The first manned attempt came about 2 months later on November 21st, with a balloon made by two French brothers, Joseph and Etienne Montgolfier. The balloon was launched from the centre of Paris and flew for a period of 20 minutes. It proved to be the birth of hot air ballooning.
Just two years later in 1785 a French balloonist, Jean Pierre Blanchard, and his American co pilot, John Jefferies, became the first to fly across the English Channel. In these early days of ballooning, the English Channel was considered the first step to long distance ballooning so this was a large benchmark in ballooning history.
Unfortunately, this same year Jean-François Pilatre de Rozier (the world's first balloonist) was killed in his attempt at crossing the channel. His balloon exploded half an hour after takeoff due to the experimental design of using a hydrogen balloon and hot air balloon tied together.
Now a large jump in time of over 100 years: In August of 1932 Swiss scientist Auguste Piccard was the first to achieve a manned flight to the Stratosphere. He reached a height of 52,498 feet, setting the new altitude record. Over the next couple of years, altitude records continued to be set and broken every couple of months - the race was on to see who would reach the highest point.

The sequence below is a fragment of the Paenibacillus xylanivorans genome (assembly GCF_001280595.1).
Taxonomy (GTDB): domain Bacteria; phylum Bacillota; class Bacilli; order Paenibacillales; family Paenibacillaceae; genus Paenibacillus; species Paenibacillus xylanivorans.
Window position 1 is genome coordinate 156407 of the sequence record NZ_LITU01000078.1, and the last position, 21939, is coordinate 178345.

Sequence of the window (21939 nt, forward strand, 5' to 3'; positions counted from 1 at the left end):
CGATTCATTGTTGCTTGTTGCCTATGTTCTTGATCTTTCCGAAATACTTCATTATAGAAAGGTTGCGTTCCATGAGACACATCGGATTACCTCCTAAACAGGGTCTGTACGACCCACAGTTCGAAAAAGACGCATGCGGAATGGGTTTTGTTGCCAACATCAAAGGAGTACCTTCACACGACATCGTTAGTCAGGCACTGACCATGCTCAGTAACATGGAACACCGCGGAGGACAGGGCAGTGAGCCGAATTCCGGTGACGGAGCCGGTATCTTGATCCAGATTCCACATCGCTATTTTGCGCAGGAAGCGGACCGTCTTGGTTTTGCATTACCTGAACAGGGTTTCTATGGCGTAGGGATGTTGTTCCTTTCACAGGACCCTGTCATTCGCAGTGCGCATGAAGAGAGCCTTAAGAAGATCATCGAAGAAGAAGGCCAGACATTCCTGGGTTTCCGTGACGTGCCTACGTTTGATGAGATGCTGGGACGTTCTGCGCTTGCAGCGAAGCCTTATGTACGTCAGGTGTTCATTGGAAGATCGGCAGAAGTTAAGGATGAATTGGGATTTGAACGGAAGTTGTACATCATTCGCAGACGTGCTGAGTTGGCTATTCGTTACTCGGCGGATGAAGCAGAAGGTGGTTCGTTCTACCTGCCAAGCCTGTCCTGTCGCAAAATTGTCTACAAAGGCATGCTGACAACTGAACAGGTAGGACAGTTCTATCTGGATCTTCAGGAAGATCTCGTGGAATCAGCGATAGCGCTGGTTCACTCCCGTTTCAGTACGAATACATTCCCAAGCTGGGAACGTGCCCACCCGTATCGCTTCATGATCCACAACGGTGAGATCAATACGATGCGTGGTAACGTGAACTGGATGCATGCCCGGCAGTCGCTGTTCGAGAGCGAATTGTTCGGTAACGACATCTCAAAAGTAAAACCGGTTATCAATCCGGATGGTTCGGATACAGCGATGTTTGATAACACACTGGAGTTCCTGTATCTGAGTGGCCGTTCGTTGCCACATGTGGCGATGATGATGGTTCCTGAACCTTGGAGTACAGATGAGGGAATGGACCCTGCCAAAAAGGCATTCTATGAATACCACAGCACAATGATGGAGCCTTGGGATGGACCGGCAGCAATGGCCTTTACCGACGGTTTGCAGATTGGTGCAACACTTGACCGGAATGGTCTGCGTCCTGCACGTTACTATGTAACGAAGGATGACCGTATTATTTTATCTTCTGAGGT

In 1935 a new altitude record was set and it remained at this level for the next 20 years. The balloon Explorer 2, a gas helium model reached an altitude of 72,395 feet (13.7 miles)! For the first time in history, it was proven that humans could survive in a pressurized chamber at extremely high altitudes. This flight set a milestone for aviation and helped pave the way for future space travel.
The altitude record was set again in 1960 when Captain Joe Kittinger parachute jumped from a balloon that was at a height of 102,000 feet. The balloon broke the altitude record and Captain Kittinger, the high altitude parachute jump record. He broke the sound barrier with his body.
In 1987, Richard Branson and Per Lindstrand were the first to cross the Atlantic in a hot air balloon, rather than a helium/gas filled balloon. They flew a distance of 2,900 miles in a record breaking time of 33 hours. At the time, the envelope they used was the largest ever flown, at 2.3 million cubic feet of capacity. A year later, Per Lindstand set yet another record, this time for highest solo flight ever recorded in a hot air balloon - 65,000 feet!
The great team of Richard Branson and Per Lindstrand paired up again in 1991 and became the first to cross the Pacific in a hot air balloon. They travelled 6,700 miles in 47 hours, from Japan to Canada breaking the world distance record, travelling at speeds of up to 245 mph. 4 years later, Steve Fossett became the first to complete the Transpacific balloon route by himself, travelling from Korea and landing in Canada 4 days later.
Finally, in 1999 the first around the world flight was completed by Bertrand Piccard and Brian Jones. Leaving from Switzerland and landing in Africa, they smashed all previous distance records, flying for 19 days, 21 hours and 55 minutes.